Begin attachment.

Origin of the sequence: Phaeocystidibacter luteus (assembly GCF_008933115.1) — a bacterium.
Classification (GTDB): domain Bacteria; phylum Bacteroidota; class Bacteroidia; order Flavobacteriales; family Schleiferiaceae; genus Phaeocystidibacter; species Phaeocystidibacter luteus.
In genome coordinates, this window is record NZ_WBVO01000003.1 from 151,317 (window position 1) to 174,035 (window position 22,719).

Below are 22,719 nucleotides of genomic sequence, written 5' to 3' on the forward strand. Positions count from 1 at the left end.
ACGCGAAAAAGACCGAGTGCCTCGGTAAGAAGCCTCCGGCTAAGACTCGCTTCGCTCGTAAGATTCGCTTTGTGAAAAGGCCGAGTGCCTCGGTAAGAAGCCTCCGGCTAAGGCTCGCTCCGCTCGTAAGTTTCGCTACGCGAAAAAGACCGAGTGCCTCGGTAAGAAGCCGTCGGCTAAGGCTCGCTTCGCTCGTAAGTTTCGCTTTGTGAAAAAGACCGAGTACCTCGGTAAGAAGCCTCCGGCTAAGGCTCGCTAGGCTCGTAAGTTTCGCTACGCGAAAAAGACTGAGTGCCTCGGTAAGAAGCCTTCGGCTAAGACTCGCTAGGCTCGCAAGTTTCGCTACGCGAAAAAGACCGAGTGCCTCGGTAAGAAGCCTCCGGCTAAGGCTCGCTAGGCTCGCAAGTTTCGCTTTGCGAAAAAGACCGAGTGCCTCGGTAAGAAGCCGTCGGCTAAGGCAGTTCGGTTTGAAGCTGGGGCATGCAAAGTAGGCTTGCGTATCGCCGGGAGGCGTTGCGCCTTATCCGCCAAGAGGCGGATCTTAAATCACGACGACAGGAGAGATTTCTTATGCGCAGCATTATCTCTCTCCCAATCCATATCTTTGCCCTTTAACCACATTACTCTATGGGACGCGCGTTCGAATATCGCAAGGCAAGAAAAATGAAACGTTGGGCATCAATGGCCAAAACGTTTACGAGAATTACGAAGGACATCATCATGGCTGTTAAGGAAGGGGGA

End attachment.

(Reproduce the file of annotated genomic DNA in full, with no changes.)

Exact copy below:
Origin of the sequence: Phaeocystidibacter luteus (assembly GCF_008933115.1) — a bacterium.
Classification (GTDB): domain Bacteria; phylum Bacteroidota; class Bacteroidia; order Flavobacteriales; family Schleiferiaceae; genus Phaeocystidibacter; species Phaeocystidibacter luteus.
In genome coordinates, this window is record NZ_WBVO01000003.1 from 151,317 (window position 1) to 174,035 (window position 22,719).

Below are 22,719 nucleotides of genomic sequence, written 5' to 3' on the forward strand. Positions count from 1 at the left end.
ACGCGAAAAAGACCGAGTGCCTCGGTAAGAAGCCTCCGGCTAAGACTCGCTTCGCTCGTAAGATTCGCTTTGTGAAAAGGCCGAGTGCCTCGGTAAGAAGCCTCCGGCTAAGGCTCGCTCCGCTCGTAAGTTTCGCTACGCGAAAAAGACCGAGTGCCTCGGTAAGAAGCCGTCGGCTAAGGCTCGCTTCGCTCGTAAGTTTCGCTTTGTGAAAAAGACCGAGTACCTCGGTAAGAAGCCTCCGGCTAAGGCTCGCTAGGCTCGTAAGTTTCGCTACGCGAAAAAGACTGAGTGCCTCGGTAAGAAGCCTTCGGCTAAGACTCGCTAGGCTCGCAAGTTTCGCTACGCGAAAAAGACCGAGTGCCTCGGTAAGAAGCCTCCGGCTAAGGCTCGCTAGGCTCGCAAGTTTCGCTTTGCGAAAAAGACCGAGTGCCTCGGTAAGAAGCCGTCGGCTAAGGCAGTTCGGTTTGAAGCTGGGGCATGCAAAGTAGGCTTGCGTATCGCCGGGAGGCGTTGCGCCTTATCCGCCAAGAGGCGGATCTTAAATCACGACGACAGGAGAGATTTCTTATGCGCAGCATTATCTCTCTCCCAATCCATATCTTTGCCCTTTAACCACATTACTCTATGGGACGCGCGTTCGAATATCGCAAGGCAAGAAAAATGAAACGTTGGGCATCAATGGCCAAAACGTTTACGAGAATTACGAAGGACATCATCATGGCTGTTAAGGAAGGGGGA